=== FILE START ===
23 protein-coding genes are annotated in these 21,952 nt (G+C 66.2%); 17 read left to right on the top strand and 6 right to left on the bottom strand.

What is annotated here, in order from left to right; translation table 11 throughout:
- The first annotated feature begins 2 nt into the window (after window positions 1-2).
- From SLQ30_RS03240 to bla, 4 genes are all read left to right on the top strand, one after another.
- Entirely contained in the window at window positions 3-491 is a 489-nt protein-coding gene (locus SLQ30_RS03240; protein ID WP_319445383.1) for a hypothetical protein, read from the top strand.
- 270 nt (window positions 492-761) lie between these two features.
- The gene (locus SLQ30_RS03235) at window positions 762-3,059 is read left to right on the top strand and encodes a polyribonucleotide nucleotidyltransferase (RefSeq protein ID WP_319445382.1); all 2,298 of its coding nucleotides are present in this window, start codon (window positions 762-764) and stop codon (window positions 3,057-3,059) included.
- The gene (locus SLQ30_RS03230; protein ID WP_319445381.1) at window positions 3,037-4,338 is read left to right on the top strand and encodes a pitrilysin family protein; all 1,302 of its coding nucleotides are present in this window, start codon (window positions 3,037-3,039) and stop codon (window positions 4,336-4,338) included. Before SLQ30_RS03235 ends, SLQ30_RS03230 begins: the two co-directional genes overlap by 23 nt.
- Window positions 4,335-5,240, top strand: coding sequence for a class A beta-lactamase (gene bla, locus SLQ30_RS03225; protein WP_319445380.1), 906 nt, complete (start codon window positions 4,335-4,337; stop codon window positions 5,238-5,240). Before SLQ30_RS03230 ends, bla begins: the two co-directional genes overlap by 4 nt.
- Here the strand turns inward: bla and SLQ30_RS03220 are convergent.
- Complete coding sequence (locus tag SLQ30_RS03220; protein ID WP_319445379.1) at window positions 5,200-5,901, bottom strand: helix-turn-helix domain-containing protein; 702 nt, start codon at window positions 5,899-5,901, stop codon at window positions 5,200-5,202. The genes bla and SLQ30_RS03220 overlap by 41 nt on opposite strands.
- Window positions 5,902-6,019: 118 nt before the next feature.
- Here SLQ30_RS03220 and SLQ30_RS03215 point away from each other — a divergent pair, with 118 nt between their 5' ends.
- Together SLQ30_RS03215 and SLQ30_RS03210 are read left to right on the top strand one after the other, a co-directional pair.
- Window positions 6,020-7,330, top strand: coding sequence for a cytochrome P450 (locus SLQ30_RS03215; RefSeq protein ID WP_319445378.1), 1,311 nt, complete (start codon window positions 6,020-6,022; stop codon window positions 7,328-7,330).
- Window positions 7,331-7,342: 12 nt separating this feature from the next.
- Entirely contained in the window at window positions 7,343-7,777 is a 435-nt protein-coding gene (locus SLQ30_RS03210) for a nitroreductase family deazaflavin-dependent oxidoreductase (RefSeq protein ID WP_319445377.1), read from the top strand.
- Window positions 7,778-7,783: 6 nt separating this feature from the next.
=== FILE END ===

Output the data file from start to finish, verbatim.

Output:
23 protein-coding genes are annotated in these 21,952 nt (G+C 66.2%); 17 read left to right on the top strand and 6 right to left on the bottom strand.

What is annotated here, in order from left to right; translation table 11 throughout:
- The first annotated feature begins 2 nt into the window (after window positions 1-2).
- From SLQ30_RS03240 to bla, 4 genes are all read left to right on the top strand, one after another.
- Entirely contained in the window at window positions 3-491 is a 489-nt protein-coding gene (locus SLQ30_RS03240; protein ID WP_319445383.1) for a hypothetical protein, read from the top strand.
- 270 nt (window positions 492-761) lie between these two features.
- The gene (locus SLQ30_RS03235) at window positions 762-3,059 is read left to right on the top strand and encodes a polyribonucleotide nucleotidyltransferase (RefSeq protein ID WP_319445382.1); all 2,298 of its coding nucleotides are present in this window, start codon (window positions 762-764) and stop codon (window positions 3,057-3,059) included.
- The gene (locus SLQ30_RS03230; protein ID WP_319445381.1) at window positions 3,037-4,338 is read left to right on the top strand and encodes a pitrilysin family protein; all 1,302 of its coding nucleotides are present in this window, start codon (window positions 3,037-3,039) and stop codon (window positions 4,336-4,338) included. Before SLQ30_RS03235 ends, SLQ30_RS03230 begins: the two co-directional genes overlap by 23 nt.
- Window positions 4,335-5,240, top strand: coding sequence for a class A beta-lactamase (gene bla, locus SLQ30_RS03225; protein WP_319445380.1), 906 nt, complete (start codon window positions 4,335-4,337; stop codon window positions 5,238-5,240). Before SLQ30_RS03230 ends, bla begins: the two co-directional genes overlap by 4 nt.
- Here the strand turns inward: bla and SLQ30_RS03220 are convergent.
- Complete coding sequence (locus tag SLQ30_RS03220; protein ID WP_319445379.1) at window positions 5,200-5,901, bottom strand: helix-turn-helix domain-containing protein; 702 nt, start codon at window positions 5,899-5,901, stop codon at window positions 5,200-5,202. The genes bla and SLQ30_RS03220 overlap by 41 nt on opposite strands.
- Window positions 5,902-6,019: 118 nt before the next feature.
- Here SLQ30_RS03220 and SLQ30_RS03215 point away from each other — a divergent pair, with 118 nt between their 5' ends.
- Together SLQ30_RS03215 and SLQ30_RS03210 are read left to right on the top strand one after the other, a co-directional pair.
- Window positions 6,020-7,330, top strand: coding sequence for a cytochrome P450 (locus SLQ30_RS03215; RefSeq protein ID WP_319445378.1), 1,311 nt, complete (start codon window positions 6,020-6,022; stop codon window positions 7,328-7,330).
- Window positions 7,331-7,342: 12 nt separating this feature from the next.
- Entirely contained in the window at window positions 7,343-7,777 is a 435-nt protein-coding gene (locus SLQ30_RS03210) for a nitroreductase family deazaflavin-dependent oxidoreductase (RefSeq protein ID WP_319445377.1), read from the top strand.
- Window positions 7,778-7,783: 6 nt separating this feature from the next.